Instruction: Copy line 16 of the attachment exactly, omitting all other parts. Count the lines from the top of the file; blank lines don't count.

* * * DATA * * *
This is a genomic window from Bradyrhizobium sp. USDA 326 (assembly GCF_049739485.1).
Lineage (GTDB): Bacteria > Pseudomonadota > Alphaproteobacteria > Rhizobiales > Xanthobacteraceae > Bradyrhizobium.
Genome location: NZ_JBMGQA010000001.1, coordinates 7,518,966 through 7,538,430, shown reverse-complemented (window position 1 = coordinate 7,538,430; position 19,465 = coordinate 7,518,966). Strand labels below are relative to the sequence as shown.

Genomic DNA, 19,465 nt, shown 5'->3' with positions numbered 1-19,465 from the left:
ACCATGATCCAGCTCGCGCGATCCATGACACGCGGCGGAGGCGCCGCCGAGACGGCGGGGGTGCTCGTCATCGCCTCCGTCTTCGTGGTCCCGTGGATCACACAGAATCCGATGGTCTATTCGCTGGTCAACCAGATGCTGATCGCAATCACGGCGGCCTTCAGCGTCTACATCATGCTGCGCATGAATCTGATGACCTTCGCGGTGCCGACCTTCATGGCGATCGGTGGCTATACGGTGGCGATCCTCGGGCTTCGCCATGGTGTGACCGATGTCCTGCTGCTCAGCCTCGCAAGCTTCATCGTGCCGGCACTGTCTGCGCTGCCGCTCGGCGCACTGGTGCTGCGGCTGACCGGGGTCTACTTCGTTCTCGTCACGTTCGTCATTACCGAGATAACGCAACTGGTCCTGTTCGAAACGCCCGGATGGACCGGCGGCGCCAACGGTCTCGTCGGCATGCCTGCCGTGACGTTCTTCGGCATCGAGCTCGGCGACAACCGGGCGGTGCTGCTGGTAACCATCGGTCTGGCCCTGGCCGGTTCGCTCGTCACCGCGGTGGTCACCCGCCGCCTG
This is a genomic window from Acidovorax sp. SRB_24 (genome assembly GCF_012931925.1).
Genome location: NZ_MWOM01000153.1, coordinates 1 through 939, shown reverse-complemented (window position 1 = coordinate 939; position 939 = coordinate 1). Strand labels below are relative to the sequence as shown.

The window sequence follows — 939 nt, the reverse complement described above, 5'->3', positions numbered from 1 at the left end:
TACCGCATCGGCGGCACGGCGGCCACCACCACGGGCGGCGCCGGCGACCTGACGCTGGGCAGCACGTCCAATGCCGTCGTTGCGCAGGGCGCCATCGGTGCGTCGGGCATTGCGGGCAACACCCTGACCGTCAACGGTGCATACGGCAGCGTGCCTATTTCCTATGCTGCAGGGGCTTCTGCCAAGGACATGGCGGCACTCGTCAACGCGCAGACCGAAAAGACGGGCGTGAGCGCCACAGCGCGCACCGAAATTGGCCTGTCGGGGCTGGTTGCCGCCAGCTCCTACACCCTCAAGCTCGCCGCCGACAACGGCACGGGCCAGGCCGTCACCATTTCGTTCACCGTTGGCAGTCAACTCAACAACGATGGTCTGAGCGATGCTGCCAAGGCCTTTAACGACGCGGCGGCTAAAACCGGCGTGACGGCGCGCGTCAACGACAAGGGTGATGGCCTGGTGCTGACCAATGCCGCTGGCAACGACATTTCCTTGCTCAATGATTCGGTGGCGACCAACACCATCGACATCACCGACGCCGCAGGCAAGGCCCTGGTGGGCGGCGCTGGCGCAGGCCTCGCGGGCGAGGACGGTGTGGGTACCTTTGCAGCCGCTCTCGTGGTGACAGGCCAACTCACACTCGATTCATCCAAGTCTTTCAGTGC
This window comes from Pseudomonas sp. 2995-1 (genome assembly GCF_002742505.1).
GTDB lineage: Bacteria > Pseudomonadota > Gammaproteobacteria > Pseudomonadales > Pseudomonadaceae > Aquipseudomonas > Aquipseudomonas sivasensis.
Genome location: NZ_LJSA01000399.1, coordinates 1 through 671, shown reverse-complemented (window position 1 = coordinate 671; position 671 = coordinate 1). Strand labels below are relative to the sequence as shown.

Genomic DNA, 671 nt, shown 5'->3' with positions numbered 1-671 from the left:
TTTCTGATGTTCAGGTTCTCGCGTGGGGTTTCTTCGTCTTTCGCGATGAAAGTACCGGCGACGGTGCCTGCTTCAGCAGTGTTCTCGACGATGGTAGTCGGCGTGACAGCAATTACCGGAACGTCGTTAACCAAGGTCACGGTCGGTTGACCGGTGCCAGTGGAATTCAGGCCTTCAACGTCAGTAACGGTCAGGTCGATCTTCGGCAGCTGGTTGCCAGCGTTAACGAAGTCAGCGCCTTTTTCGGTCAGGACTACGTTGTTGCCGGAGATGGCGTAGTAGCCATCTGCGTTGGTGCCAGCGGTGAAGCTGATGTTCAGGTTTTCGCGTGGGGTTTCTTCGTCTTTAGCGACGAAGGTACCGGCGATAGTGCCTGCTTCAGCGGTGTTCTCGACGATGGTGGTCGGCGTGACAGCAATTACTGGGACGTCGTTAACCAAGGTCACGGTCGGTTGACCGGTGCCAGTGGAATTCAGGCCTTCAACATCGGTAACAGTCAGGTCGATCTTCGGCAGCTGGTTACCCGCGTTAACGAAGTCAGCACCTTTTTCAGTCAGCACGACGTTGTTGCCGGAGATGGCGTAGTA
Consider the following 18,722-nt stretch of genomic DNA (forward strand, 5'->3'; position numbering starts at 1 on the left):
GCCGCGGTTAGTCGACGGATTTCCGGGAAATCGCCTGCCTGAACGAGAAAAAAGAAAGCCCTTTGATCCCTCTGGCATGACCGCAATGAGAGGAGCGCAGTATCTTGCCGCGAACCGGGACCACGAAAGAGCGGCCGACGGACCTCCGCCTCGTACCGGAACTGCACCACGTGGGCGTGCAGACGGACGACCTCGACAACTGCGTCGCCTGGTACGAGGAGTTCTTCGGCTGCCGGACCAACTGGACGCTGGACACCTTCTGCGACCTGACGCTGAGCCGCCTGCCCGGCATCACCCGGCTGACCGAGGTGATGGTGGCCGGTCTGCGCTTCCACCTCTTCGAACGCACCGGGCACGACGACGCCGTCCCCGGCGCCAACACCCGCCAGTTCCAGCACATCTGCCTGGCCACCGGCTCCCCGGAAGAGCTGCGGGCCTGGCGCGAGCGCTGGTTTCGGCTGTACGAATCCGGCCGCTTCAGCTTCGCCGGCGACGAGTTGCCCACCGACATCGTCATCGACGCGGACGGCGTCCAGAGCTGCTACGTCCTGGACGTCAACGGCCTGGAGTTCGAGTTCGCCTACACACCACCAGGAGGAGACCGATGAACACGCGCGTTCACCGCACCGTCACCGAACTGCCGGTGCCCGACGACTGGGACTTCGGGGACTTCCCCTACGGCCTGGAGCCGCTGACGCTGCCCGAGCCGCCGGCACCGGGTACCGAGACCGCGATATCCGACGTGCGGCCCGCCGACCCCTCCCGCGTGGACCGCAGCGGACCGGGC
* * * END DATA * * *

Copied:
GCCGCGGTTAGTCGACGGATTTCCGGGAAATCGCCTGCCTGAACGAGAAAAAAGAAAGCCCTTTGATCCCTCTGGCATGACCGCAATGAGAGGAGCGCAGTATCTTGCCGCGAACCGGGACCACGAAAGAGCGGCCGACGGACCTCCGCCTCGTACCGGAACTGCACCACGTGGGCGTGCAGACGGACGACCTCGACAACTGCGTCGCCTGGTACGAGGAGTTCTTCGGCTGCCGGACCAACTGGACGCTGGACACCTTCTGCGACCTGACGCTGAGCCGCCTGCCCGGCATCACCCGGCTGACCGAGGTGATGGTGGCCGGTCTGCGCTTCCACCTCTTCGAACGCACCGGGCACGACGACGCCGTCCCCGGCGCCAACACCCGCCAGTTCCAGCACATCTGCCTGGCCACCGGCTCCCCGGAAGAGCTGCGGGCCTGGCGCGAGCGCTGGTTTCGGCTGTACGAATCCGGCCGCTTCAGCTTCGCCGGCGACGAGTTGCCCACCGACATCGTCATCGACGCGGACGGCGTCCAGAGCTGCTACGTCCTGGACGTCAACGGCCTGGAGTTCGAGTTCGCCTACACACCACCAGGAGGAGACCGATGAACACGCGCGTTCACCGCACCGTCACCGAACTGCCGGTGCCCGACGACTGGGACTTCGGGGACTTCCCCTACGGCCTGGAGCCGCTGACGCTGCCCGAGCCGCCGGCACCGGGTACCGAGACCGCGATATCCGACGTGCGGCCCGCCGACCCCTCCCGCGTGGACCGCAGCGGACCGGGC